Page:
Summertime was invented for catching up on great books, whether lolling on a Gulf Coast beach on July 4, sheltering under a tent in the Adirondacks, or slouched in a lawn chair at Griffith Park. Every year at Zócalo Public Square we ask some of our favorite recent event guests and contributors to hand-pick their favorite nonfiction titles. This year’s selections range from books on the Industrial Age roots of global warming, and the meeting of two beautiful scientific minds, to frontline tales of Mexico’s brutal drug wars, to a biography of the ever-metamorphosing Meryl Streep. So get ready to crack open a spine or download an e-book—and don’t worry about spilled sand or suntan oil.
UCLA political scientist and The New York Times contributing columnist
by Michael Lewis
Everyone who has a best friend should read this book. It’s a story about a work relationship that becomes a friendship that then becomes a scientific collaboration; one that changes what we know about how people make decisions. The science is exciting, but it’s the friendship—and the love these two men have for one another’s minds—that makes this story remarkable. Everything is possible when psychologists Daniel Kahneman and Amos Tversky are bouncing around the world’s greatest universities, thinking up clever experiments to test their ideas on human behavior. Their union changed science not just because they wouldn’t have come up with the ideas on their own, but because they might have given up on them without the obligation they had to one another. It’s one of the best love stories ever—and it ends with a Nobel Prize.
Journalist and author of Dreamland: The True Tale of America’s Opiate Epidemic
by Javier Valdez Cárdenas, translated by Everard Meade
Over the last decade, Javier Valdez Cárdenas was one of Mexico’s bravest reporters, chronicling the drug world and drug wars as they descended into medieval cruelty. His book, The Taken, is his first to be translated into English. It is, I believe, without equal in English for the detailed and unexpected glimpses of this world that few other authors could provide and that Americans rarely have access to. His stories are stunning, beginning with a Mayan Indian from Chiapas, the father of six pairs of twin girls, who is recruited to work in the north, doing he knows not what and never finding out, as a battle ensues that almost costs him his life. Valdez was gunned down in May 2017 as he walked from his newspaper office in Culiacán, Sinaloa. He left behind a gripping narrative of life in a maelstrom, provided by one of the great storytellers and journalistic spirits in our hemisphere, now sadly silenced.
Professor of Sociology at Princeton University and winner of the seventh annual Zócalo Book Prize for Ghetto: The Invention of a Place, the History of an Idea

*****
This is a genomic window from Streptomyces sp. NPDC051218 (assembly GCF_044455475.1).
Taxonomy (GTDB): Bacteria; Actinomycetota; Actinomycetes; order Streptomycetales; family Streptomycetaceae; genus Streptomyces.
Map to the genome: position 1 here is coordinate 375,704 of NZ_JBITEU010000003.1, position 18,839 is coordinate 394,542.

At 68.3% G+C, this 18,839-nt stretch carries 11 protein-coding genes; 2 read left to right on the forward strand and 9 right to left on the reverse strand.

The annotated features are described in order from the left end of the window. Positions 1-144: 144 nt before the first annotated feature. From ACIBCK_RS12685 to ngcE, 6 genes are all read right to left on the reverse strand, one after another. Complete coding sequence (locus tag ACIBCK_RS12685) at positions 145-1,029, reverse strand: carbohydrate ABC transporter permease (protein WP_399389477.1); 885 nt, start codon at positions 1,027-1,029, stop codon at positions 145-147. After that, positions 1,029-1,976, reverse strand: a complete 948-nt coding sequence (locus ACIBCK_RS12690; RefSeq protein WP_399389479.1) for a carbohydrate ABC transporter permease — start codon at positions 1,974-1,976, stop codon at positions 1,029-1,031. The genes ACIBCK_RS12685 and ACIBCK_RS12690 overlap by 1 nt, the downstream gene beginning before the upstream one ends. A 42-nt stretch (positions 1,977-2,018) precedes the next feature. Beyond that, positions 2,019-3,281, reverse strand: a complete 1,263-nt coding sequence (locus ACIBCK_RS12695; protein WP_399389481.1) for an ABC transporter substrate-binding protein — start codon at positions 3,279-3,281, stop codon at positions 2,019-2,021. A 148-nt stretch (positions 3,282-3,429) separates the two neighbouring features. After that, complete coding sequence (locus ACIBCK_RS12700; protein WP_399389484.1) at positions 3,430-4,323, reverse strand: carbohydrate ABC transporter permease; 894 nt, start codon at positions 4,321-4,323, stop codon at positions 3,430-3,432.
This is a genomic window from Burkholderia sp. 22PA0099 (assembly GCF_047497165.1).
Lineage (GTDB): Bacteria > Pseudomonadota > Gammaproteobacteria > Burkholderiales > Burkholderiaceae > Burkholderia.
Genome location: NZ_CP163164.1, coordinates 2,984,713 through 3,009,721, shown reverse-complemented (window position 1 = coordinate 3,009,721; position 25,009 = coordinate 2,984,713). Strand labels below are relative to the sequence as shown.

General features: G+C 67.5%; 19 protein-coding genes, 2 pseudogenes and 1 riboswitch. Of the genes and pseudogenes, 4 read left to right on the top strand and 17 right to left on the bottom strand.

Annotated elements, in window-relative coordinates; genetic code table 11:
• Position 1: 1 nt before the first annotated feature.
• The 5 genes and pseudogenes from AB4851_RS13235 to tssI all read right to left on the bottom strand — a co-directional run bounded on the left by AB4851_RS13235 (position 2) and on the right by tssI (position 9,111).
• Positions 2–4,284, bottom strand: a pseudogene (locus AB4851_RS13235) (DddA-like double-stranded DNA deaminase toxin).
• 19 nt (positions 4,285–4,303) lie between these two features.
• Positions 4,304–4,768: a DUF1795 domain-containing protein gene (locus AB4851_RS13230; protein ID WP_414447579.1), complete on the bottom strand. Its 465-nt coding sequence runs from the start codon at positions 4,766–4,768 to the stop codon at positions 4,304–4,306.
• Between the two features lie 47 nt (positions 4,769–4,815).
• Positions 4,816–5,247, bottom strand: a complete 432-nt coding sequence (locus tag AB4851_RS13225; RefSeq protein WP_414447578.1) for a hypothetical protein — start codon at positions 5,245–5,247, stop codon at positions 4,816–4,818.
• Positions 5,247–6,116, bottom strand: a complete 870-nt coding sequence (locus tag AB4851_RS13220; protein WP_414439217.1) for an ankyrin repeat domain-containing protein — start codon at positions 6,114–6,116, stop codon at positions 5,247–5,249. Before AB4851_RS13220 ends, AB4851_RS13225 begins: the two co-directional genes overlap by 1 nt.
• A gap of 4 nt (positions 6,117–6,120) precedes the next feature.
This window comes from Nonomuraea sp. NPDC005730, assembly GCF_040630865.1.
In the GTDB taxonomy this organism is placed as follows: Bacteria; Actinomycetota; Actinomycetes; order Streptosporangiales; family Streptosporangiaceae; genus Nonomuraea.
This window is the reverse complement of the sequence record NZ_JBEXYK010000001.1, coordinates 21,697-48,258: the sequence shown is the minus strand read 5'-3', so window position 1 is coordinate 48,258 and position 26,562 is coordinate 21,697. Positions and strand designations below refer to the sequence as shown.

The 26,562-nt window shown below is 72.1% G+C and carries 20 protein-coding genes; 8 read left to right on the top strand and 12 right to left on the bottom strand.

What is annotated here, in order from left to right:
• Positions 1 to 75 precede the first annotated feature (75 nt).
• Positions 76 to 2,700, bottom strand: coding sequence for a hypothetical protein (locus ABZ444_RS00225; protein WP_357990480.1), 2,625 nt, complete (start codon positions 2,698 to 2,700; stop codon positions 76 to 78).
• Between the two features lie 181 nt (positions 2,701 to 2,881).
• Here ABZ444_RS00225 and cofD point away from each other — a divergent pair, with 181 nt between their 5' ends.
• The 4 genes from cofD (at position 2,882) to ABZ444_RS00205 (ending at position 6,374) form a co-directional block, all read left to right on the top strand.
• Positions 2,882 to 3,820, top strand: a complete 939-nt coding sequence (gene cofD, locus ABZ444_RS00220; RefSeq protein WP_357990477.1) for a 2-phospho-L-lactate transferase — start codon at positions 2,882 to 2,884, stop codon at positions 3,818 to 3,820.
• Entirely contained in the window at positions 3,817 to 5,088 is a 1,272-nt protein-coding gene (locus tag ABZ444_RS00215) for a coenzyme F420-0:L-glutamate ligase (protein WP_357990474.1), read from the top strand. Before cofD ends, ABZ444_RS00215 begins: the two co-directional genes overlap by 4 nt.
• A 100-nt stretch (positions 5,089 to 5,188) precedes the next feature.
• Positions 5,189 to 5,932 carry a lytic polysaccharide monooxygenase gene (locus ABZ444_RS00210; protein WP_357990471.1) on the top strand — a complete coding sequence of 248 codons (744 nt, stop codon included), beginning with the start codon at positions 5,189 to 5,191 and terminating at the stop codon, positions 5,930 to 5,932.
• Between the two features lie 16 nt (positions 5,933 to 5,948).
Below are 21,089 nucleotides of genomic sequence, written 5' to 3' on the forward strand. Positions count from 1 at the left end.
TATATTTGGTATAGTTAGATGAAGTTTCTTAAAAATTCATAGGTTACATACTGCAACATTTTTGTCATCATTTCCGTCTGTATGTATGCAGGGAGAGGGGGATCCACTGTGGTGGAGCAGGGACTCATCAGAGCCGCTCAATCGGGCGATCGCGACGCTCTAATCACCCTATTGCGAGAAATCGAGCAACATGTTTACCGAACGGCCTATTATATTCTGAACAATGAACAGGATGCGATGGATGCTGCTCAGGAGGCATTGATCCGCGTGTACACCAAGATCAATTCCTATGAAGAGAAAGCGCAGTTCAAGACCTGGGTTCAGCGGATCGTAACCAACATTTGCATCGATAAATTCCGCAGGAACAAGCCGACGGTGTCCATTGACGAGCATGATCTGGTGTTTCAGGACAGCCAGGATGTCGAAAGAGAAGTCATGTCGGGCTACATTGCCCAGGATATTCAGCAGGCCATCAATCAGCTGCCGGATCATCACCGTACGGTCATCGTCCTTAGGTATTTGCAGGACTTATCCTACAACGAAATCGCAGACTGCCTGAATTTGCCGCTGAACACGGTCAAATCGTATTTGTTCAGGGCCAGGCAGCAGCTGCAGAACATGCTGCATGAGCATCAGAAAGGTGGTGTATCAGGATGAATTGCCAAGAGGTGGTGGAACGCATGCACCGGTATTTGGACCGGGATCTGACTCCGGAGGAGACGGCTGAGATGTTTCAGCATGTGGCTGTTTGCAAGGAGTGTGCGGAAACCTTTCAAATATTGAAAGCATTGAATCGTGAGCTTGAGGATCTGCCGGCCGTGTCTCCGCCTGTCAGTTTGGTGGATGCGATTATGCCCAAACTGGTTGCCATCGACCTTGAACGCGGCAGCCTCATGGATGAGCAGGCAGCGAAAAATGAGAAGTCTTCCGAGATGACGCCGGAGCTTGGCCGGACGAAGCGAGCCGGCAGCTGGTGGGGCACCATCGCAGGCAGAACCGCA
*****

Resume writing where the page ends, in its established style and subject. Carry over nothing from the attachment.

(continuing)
by Richard Rothstein
Richard Rothstein’s The Color of Law contains a massive amount of original research that illustrates the extent to which the Northern racial segregation we still live with today was brought about by federal and state policy, rather than through the decisions of private individuals. This is not news to urban historians or sociologists, but the research contains much that even specialists can learn from and the book is beautifully written. What ultimately makes Rothstein’s book essential is that it is a re-contextualization of these insights for the times in which we are living. Rothstein is a brilliant policy analyst and his goals are political. He ties his research to the claim made by the U.S. Supreme Court, under Chief Justice John Roberts, in school integration cases that racially separate neighborhoods are “not traceable” to government actions. By demolishing the factual accuracy of this argument, Rothstein has written a book that doesn’t simply preach to the choir, but could change the minds of some conservatives who will only accept race-conscious remedies for segregation that are traceable to government action.
Junior Professor of English Medieval Studies at the University of Bonn, Editor of Rumba Under Fire: The Arts of Survival from West Point to Delhi, and author of The Experience of Education in Anglo-Saxon Literature
by Michael Schulman
Where stardom meets genuine talent, the result is an enigma: The actress is everywhere to be seen, but her skill remains inscrutable. Schulman’s biography of Meryl Streep’s life until her first Oscar traces Streep’s metamorphosis from blonde cheerleader in New Jersey and budding feminist at Vassar College to a rising star in theatre and film. The portrait he paints is of a natural chameleon who, early on, had a firm sense of her talents and how she wanted to apply them. If Streep’s gifts still remain otherworldly—Schulman suggests her success on stage and screen came despite, not because of, her training—Meryl herself comes across as deeply human, at times insistently normal. The book’s pleasure also lies in its rich evocations of 1970s theatrical culture: the Yale School of “Trauma,” Joe Papp’s entrepreneurial energies in New York, and the troubled, epic production of The Deer Hunter.